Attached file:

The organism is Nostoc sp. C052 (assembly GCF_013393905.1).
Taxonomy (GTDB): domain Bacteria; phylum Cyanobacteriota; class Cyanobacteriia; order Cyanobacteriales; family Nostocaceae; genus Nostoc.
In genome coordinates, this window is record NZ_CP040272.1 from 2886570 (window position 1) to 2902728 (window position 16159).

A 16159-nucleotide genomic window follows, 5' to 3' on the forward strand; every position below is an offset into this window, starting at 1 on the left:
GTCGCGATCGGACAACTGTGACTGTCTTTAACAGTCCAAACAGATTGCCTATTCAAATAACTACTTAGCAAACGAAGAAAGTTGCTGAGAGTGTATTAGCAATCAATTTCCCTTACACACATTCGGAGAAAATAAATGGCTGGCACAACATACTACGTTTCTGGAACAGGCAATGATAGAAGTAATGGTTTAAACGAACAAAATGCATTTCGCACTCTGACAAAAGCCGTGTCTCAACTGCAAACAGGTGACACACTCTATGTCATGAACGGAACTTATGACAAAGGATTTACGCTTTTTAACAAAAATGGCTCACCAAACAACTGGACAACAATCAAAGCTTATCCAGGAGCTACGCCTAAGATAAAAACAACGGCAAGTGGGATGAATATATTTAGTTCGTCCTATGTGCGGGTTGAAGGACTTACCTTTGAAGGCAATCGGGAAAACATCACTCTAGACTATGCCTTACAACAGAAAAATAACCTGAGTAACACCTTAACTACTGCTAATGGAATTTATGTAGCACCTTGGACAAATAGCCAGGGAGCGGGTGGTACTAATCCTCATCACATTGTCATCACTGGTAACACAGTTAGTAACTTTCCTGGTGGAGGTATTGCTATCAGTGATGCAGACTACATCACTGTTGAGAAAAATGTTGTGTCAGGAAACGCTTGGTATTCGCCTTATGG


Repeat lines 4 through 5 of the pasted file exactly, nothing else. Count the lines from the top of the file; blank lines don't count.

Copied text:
A 16159-nucleotide genomic window follows, 5' to 3' on the forward strand; every position below is an offset into this window, starting at 1 on the left:
GTCGCGATCGGACAACTGTGACTGTCTTTAACAGTCCAAACAGATTGCCTATTCAAATAACTACTTAGCAAACGAAGAAAGTTGCTGAGAGTGTATTAGCAATCAATTTCCCTTACACACATTCGGAGAAAATAAATGGCTGGCACAACATACTACGTTTCTGGAACAGGCAATGATAGAAGTAATGGTTTAAACGAACAAAATGCATTTCGCACTCTGACAAAAGCCGTGTCTCAACTGCAAACAGGTGACACACTCTATGTCATGAACGGAACTTATGACAAAGGATTTACGCTTTTTAACAAAAATGGCTCACCAAACAACTGGACAACAATCAAAGCTTATCCAGGAGCTACGCCTAAGATAAAAACAACGGCAAGTGGGATGAATATATTTAGTTCGTCCTATGTGCGGGTTGAAGGACTTACCTTTGAAGGCAATCGGGAAAACATCACTCTAGACTATGCCTTACAACAGAAAAATAACCTGAGTAACACCTTAACTACTGCTAATGGAATTTATGTAGCACCTTGGACAAATAGCCAGGGAGCGGGTGGTACTAATCCTCATCACATTGTCATCACTGGTAACACAGTTAGTAACTTTCCTGGTGGAGGTATTGCTATCAGTGATGCAGACTACATCACTGTTGAGAAAAATGTTGTGTCAGGAAACGCTTGGTATTCGCCTTATGG